One day, it may be possible to fuel vehicles with biodiesel made with blue-green algae, according to doctoral student Mikael Jämsä, who researches molecular plant biology at the University of Turku.
Jämsä extensively studied the topic for his doctoral dissertation and said that converting algae into biodiesel would also help clean wastewater.
He examined how quickly tiny algae and cyanobacteria — commonly referred to as blue-green algae — are able to bind nutrients from wastewater and how well certain types of algae are suited to produce bio fuels.
“We did this during the first stage of our research,” Jämsä said.
At the beginning of this year, the EU Commission scolded Finland over shortcomings in the country’s water conservation efforts — particularly in respect to limiting fertiliser in runoff from agricultural activity.
Increased levels of nutrients like phosphorous or nitrates either used in fertilisers or originating from poor waste treatment in farming, can accelerate plant and algae growth in bodies of water in a process called eutrophication.
During the next phase of the study, Jämsä examined which types of wastewater was suitable for cultivation of the types of algae which are best at producing bio fuel — as well as clean up the wastewater itself.
“The best alternative we found was in municipal wastewater,” he said, explaining that the algae are removed from wastewater systems — then the algae’s fat is separated and extracted. This removed fat is then converted to fuel.
“You can use the biodiesel ‘as-is’ in things like vehicle engines,” he said.
Some of the types of algae Jämsä examined included the infamous blue-green algae which appear in varying amounts on Finland’s coastlines and waterways every summer. But the researcher said the best results for biodiesel production were found in green algae.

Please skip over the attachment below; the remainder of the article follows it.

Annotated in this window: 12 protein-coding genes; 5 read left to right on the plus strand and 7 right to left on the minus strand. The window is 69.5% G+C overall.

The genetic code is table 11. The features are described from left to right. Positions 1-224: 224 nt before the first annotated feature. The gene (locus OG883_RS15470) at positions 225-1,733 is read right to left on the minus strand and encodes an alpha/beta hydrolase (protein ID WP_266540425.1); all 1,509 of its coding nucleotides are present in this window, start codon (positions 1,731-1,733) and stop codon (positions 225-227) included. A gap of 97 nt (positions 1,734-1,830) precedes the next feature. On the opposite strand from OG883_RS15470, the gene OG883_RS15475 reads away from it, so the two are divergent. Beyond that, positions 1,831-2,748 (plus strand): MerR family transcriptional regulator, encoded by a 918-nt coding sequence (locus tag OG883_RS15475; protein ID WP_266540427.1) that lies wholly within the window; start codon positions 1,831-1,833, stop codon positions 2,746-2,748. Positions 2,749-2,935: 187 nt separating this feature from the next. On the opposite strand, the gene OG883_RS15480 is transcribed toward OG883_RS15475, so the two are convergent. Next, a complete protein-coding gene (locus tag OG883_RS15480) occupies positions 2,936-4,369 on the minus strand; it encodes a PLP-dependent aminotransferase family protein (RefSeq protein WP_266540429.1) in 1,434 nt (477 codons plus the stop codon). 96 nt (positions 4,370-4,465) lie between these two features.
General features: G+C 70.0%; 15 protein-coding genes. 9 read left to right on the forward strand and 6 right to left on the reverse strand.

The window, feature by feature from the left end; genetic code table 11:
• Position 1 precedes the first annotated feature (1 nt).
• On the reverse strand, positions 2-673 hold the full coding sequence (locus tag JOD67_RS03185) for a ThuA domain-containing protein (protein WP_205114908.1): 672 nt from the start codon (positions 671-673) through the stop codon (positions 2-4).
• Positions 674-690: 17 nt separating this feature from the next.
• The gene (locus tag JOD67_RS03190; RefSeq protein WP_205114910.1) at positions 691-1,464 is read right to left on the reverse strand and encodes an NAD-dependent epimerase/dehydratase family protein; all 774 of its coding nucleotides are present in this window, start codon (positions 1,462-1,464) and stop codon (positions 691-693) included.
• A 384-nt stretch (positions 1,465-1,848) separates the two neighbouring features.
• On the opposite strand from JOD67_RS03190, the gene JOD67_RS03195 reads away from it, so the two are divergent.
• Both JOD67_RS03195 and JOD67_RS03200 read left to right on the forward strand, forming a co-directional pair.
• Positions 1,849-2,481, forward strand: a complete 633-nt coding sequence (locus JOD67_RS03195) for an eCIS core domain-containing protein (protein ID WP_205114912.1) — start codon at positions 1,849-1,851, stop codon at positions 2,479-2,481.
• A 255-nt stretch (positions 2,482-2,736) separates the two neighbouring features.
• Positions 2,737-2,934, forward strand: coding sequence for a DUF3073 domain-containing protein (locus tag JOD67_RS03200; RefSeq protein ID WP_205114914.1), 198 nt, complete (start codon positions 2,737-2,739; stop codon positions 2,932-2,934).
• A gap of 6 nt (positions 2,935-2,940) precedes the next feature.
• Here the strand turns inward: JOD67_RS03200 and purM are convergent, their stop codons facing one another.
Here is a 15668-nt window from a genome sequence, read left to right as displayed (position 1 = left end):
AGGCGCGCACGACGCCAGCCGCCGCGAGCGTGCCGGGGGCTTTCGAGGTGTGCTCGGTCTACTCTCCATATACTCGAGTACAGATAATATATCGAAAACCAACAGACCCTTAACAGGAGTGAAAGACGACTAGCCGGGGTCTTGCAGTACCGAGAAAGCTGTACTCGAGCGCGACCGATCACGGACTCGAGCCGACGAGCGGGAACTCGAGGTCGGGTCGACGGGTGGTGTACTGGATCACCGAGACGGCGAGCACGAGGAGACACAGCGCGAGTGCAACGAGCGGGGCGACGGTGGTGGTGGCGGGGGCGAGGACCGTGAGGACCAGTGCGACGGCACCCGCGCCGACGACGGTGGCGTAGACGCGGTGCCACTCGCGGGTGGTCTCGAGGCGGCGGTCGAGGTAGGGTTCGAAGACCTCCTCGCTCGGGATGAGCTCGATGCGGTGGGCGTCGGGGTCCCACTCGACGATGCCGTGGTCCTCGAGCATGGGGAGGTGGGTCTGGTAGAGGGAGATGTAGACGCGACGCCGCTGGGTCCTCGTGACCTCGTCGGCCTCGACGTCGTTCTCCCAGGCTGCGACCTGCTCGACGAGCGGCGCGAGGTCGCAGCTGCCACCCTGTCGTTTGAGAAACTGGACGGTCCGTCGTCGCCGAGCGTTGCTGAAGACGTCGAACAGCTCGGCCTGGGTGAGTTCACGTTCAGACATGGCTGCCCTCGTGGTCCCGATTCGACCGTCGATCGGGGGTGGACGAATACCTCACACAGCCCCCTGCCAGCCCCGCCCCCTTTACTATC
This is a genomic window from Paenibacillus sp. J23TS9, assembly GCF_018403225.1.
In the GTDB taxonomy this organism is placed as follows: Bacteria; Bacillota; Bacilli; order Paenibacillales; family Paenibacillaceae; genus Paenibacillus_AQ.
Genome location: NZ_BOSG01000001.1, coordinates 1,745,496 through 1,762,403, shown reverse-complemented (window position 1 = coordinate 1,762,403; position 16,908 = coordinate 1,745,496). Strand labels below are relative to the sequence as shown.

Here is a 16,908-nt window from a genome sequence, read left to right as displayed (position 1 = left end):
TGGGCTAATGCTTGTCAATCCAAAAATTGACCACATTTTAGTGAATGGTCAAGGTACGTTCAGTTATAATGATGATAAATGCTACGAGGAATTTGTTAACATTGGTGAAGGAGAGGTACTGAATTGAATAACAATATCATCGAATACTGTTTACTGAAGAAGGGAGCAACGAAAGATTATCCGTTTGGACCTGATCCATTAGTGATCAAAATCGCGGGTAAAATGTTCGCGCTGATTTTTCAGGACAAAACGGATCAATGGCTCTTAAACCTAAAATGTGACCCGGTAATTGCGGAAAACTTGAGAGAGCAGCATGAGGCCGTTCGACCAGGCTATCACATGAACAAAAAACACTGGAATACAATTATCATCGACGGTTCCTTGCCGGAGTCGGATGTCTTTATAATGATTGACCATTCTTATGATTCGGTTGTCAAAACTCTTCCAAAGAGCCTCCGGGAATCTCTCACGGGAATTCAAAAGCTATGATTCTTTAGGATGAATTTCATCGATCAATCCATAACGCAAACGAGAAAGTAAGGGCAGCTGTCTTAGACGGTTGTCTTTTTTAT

“The blue-green algae are not as effective as green algae because the carbohydrates in the blue-green algae are more easily converted into bio-ethanol, while the fats in green algae are more readily converted to biodiesel,” he explained.
More research needed
Similar studies on converting the fats in algae into biodiesel have been carried out around the world, including in southern Europe, the US and other countries in warmer climates.
In Finland, Jämsä said the topic has been studied by the Technical Research Centre VTT and at the Tampere University of Technology.
However despite the widespread research, Jämsä said that he’s not aware of any country which has started using algae in the production of biodiesel because of challenges involved in collecting algae and converting its fats into fuel.
“At the moment, it is not viable from an economic and energy-efficiency perspective,” he said.
However, if and when large-scale production of algae-based biodiesel does become viable, it could help end the world’s reliance on fossil fuels. But Jämsä said a good deal more research needs to be done before that happens.
Jämsä’s doctoral thesis, “Improving the efficiencies of photoautotrophic biofuel production: from biomass to biocatalysts” was published by Turku university on Monday.
Related stories from around the North:
Canada: Town in Canadian central Arctic to get hybrid solar-diesel power plant, CBC News
Finland: Finnish chemistry professor develops “revolutionary” biofuel, Yle News
Norway: The quest to turn Norway’s Arctic coast into Northern Europe’s wind power hub, The Independent Barents Observer
Russia: Italian firm to build giant wind farm in northwestern Russia, The Independent Barents Observer
Sweden: How Stockholm’s biggest solar cell complex came to be, Radio Sweden
United States: Despite winter darkness, solar power might work better in rural Alaska than you’d expect, Alaska Dispatch News